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To save the axolotl, Mexico looks to the past

© Francis McKee/Creative Commons

Axolotls are having a moment. 

They’re cute-looking. They’re in video games. They even grace one of the most beautiful banknotes in the world. 

And they’re extremely endangered

Over the years, the only place on Earth where these salamanders live — a Mexico City lake and its sundry canals — has been drained, polluted and crowded with predatory invasive species. 

But a new attempt is under way to protect this habitat, Jennie Erin Smith reported this week for The New York Times. Led by ecologist Luis Zambrano, the effort looks to history — specifically, historical ways of farming. Smith writes:

The only way to save and study the wild axolotl, Dr. Zambrano and his colleagues determined, was to promote a renaissance of ancestral farming practices, and then convert segments of the farmers’ canals into axolotl sanctuaries, with the hope that one day they could be linked together.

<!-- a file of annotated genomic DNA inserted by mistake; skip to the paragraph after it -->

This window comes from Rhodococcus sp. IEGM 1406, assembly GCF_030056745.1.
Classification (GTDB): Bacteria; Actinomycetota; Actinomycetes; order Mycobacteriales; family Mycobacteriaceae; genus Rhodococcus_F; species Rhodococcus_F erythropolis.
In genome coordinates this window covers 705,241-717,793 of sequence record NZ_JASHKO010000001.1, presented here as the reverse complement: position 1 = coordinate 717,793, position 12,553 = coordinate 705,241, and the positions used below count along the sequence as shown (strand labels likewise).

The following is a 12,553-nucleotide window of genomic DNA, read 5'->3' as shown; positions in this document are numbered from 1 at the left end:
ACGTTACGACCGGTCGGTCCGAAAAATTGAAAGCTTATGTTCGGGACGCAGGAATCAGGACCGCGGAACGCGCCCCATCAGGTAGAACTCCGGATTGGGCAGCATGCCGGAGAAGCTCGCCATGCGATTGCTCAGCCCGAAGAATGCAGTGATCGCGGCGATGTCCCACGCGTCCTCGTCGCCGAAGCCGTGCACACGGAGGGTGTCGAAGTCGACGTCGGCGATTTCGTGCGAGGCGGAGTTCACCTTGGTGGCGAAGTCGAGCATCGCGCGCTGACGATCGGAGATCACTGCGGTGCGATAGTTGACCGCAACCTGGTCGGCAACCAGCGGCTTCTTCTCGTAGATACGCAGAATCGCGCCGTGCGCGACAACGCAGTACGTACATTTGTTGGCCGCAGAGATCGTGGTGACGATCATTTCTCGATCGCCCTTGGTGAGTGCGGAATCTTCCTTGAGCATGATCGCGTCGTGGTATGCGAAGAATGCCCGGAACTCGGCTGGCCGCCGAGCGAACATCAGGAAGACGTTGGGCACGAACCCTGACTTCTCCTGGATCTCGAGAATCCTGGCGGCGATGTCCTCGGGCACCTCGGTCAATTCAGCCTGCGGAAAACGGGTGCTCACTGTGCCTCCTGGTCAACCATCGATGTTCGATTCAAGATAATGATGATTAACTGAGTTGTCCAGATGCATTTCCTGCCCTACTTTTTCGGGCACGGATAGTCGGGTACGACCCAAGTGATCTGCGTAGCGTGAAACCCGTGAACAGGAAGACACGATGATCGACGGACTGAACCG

Conservation International is assisting with the project, having secured a grant to help clean the water in the axolotl’s habitat using biofilters.

“You cannot think about saving a species without saving the habitat,” Esther Quintero, a biologist with Conservation International-Mexico, told The New York Times: 

In a country like Mexico, Dr. Quintero stressed, you can have all the laws you want on paper, but the only conservation strategies that work are practical ones that put people at their center. “Here you cannot conserve anything if you’re not going to use it at the same time,” she said. “Under this model, you’re using the soil, you’re using the land, and by using it properly you’re conserving an ecosystem in which the axolotl co-evolved.”

Read the full story here.

Bruno Vander Velde is the managing director of content at Conservation International. Want to read more stories like this? Sign up for email updates. Also, please consider supporting our critical work.